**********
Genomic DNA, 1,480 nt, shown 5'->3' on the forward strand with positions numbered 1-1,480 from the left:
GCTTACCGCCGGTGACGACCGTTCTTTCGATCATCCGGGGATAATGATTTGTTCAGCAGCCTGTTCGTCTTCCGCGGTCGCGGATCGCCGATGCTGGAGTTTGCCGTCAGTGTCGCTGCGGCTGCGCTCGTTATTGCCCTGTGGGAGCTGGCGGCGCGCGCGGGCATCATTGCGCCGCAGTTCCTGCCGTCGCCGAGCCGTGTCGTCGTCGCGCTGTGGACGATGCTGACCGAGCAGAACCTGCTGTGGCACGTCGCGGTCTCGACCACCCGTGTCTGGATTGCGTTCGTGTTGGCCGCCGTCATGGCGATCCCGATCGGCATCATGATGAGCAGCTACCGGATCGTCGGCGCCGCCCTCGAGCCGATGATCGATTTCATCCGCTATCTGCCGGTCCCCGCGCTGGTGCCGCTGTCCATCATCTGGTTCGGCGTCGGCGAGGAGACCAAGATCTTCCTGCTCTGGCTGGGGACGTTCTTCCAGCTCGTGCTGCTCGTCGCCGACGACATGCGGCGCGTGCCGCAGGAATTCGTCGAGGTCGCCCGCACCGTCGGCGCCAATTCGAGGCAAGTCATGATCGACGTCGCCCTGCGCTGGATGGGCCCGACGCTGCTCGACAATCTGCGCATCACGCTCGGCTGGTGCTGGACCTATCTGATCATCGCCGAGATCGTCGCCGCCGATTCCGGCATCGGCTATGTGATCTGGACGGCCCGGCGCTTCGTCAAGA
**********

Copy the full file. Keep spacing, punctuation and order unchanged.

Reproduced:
Genomic DNA, 1,480 nt, shown 5'->3' on the forward strand with positions numbered 1-1,480 from the left:
GCTTACCGCCGGTGACGACCGTTCTTTCGATCATCCGGGGATAATGATTTGTTCAGCAGCCTGTTCGTCTTCCGCGGTCGCGGATCGCCGATGCTGGAGTTTGCCGTCAGTGTCGCTGCGGCTGCGCTCGTTATTGCCCTGTGGGAGCTGGCGGCGCGCGCGGGCATCATTGCGCCGCAGTTCCTGCCGTCGCCGAGCCGTGTCGTCGTCGCGCTGTGGACGATGCTGACCGAGCAGAACCTGCTGTGGCACGTCGCGGTCTCGACCACCCGTGTCTGGATTGCGTTCGTGTTGGCCGCCGTCATGGCGATCCCGATCGGCATCATGATGAGCAGCTACCGGATCGTCGGCGCCGCCCTCGAGCCGATGATCGATTTCATCCGCTATCTGCCGGTCCCCGCGCTGGTGCCGCTGTCCATCATCTGGTTCGGCGTCGGCGAGGAGACCAAGATCTTCCTGCTCTGGCTGGGGACGTTCTTCCAGCTCGTGCTGCTCGTCGCCGACGACATGCGGCGCGTGCCGCAGGAATTCGTCGAGGTCGCCCGCACCGTCGGCGCCAATTCGAGGCAAGTCATGATCGACGTCGCCCTGCGCTGGATGGGCCCGACGCTGCTCGACAATCTGCGCATCACGCTCGGCTGGTGCTGGACCTATCTGATCATCGCCGAGATCGTCGCCGCCGATTCCGGCATCGGCTATGTGATCTGGACGGCCCGGCGCTTCGTCAAGA